The monk said, “How miserable! Lucky you asked me! Had you asked another, there would have been a disaster!”

Ts’ao-shu asked, “What are you doing?”

The monk said, “I don’t even see people’s existence—what Buddhism is there to respect?”

Ts’ao-shu asked, “How long have you been ordained?”

The monk said, “Twenty years.”

Ts’ao-shu said, “A fine ‘not seeing people’s existence’!” And he hit him.

Hsueh-tou commented, “This monk took a beating, but when he goes he won’t return. As for Ts’ao-shu, while he carried out the imperative, he roused waves where there was no wind.”



IN: Zen's Chinese heritage: the masters and their teachings
by Andy Ferguson
Boston: Wisdom Publications, 2000. pp. 364-367.

XUEDOU CHONGXIAN (980–1052) was a disciple of Zhimen Guangzuo. Xuedou came from Suining (near the modern city of Tongnan in Sichuan Province). Born into a prominent and wealthy family, the young man possessed extraordinary skills as a scholar. Determined to leave secular life and enter the Buddhist priesthood, he entered the Pu’an Monastery in Yizhou (near modern Chengdu City), where he studied the Buddhist scriptures under a teacher named Renxian.

Xuedou was recognized as an adept in both Buddhist and non-Buddhist disciplines. After receiving ordination he traveled to ancient Fuzhou (near the modern city of Tianmen in Hubei Province), where he studied under Zhimen Guangzuo. After five years Xuedou received Zhimen’s seal as an heir of the Yunmen lineage. Xuedou later lived at the Lingyin Temple in Hangzhou and Cuifeng Temple in Suzhou before finally taking up residence on Mt. Xuedou (near modern Ningbo City in Zhejiang Province).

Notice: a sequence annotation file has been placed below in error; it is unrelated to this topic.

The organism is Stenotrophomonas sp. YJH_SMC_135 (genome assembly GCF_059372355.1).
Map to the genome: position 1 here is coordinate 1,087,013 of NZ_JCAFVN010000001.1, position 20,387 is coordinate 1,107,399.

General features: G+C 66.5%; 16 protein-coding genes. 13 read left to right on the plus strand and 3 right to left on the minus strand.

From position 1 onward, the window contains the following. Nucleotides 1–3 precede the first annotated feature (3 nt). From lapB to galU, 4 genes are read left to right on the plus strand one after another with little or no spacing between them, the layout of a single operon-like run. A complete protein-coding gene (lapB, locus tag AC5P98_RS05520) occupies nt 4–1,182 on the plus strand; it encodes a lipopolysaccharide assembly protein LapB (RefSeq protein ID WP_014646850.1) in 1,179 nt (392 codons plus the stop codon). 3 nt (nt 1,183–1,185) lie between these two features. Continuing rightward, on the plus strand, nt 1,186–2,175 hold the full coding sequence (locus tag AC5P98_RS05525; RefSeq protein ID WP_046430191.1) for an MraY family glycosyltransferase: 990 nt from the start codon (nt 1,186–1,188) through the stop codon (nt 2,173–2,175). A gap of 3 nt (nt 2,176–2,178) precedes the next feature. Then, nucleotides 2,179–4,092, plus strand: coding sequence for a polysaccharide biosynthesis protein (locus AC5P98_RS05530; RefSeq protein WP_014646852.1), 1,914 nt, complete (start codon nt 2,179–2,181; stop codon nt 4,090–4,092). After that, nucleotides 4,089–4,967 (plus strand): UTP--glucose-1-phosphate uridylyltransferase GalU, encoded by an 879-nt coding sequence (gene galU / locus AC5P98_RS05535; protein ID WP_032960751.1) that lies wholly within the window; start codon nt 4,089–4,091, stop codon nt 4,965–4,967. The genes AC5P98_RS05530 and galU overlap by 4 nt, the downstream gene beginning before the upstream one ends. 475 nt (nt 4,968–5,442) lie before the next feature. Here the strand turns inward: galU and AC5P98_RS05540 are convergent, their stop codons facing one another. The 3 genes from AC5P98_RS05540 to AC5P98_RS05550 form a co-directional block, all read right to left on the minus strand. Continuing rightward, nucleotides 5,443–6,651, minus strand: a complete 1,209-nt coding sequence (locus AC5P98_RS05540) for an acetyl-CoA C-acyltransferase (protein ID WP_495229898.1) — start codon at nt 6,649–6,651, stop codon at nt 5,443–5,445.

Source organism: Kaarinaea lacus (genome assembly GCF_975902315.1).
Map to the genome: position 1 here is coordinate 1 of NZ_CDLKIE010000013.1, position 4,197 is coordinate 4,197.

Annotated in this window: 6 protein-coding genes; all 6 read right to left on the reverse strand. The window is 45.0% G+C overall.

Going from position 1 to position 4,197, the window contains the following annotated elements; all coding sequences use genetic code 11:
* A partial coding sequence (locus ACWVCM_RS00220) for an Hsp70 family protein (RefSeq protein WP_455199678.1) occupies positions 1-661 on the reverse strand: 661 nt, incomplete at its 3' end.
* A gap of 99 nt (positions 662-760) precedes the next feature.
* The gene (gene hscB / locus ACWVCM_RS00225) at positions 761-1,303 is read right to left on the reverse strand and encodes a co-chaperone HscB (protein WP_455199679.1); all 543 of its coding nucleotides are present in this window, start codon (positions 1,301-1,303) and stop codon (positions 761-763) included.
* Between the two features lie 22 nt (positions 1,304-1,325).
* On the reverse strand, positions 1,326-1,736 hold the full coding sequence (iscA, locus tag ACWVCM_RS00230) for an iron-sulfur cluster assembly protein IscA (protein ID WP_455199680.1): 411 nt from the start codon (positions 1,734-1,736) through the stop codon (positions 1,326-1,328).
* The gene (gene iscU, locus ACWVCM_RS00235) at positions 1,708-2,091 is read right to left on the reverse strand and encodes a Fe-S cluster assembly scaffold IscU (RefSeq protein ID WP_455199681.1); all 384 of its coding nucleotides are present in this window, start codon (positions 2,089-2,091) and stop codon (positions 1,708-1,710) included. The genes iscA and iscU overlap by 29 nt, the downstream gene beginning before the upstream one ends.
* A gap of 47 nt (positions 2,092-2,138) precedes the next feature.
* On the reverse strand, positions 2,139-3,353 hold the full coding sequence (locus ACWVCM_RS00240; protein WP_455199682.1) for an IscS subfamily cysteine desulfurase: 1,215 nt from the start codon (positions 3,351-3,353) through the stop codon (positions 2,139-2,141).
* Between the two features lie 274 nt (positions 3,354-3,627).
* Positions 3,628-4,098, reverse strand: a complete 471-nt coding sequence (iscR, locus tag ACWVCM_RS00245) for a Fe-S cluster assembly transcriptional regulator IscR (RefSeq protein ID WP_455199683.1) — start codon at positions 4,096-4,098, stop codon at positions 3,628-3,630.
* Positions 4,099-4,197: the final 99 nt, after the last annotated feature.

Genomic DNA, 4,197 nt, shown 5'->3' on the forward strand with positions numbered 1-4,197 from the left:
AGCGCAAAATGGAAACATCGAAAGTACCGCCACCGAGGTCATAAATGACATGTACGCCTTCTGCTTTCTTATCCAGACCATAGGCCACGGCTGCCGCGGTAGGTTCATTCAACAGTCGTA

Xuedou compiled the hundred kōans that are the core of the Blue Cliff Record, the well-known Zen text later annotated by Zen master Yuanwu Keqin.

Xuedou’s grand style of teaching rejuvenated the Yunmen lineage. The prominent Zen master Tianyi Yihuai was among his eighty-four disciples.


When he began studying with Zhimen, Xuedou put forth the question, “Before a single thought arises, can what is said be wrong?”

Zhimen summoned Xuedou to come forward. Xuedou did so. Zhimen suddenly struck Xuedou in the mouth with his whisk. Xuedou began to speak but Zhimen hit him again. Xuedou suddenly experienced enlightenment. He first assumed the abbacy at Cuiyan. He later moved to Xuedou.


Upon first entering the hall as abbot, but before ascending the seat, Xuedou looked out over the assembly and said, “If I’m to speak about coming face-to-face with the fundamental principle, then there’s no need to ascend the Dharma seat.”

He then used his hand to draw a picture in the air and said, “All of you follow this old mountain monk’s hand and see! Here are innumerable buddha lands appearing before you all at once. All of you look carefully. If you are on the river bank and still don’t know, don’t avoid moving mud and carrying water.” He then ascended the seat.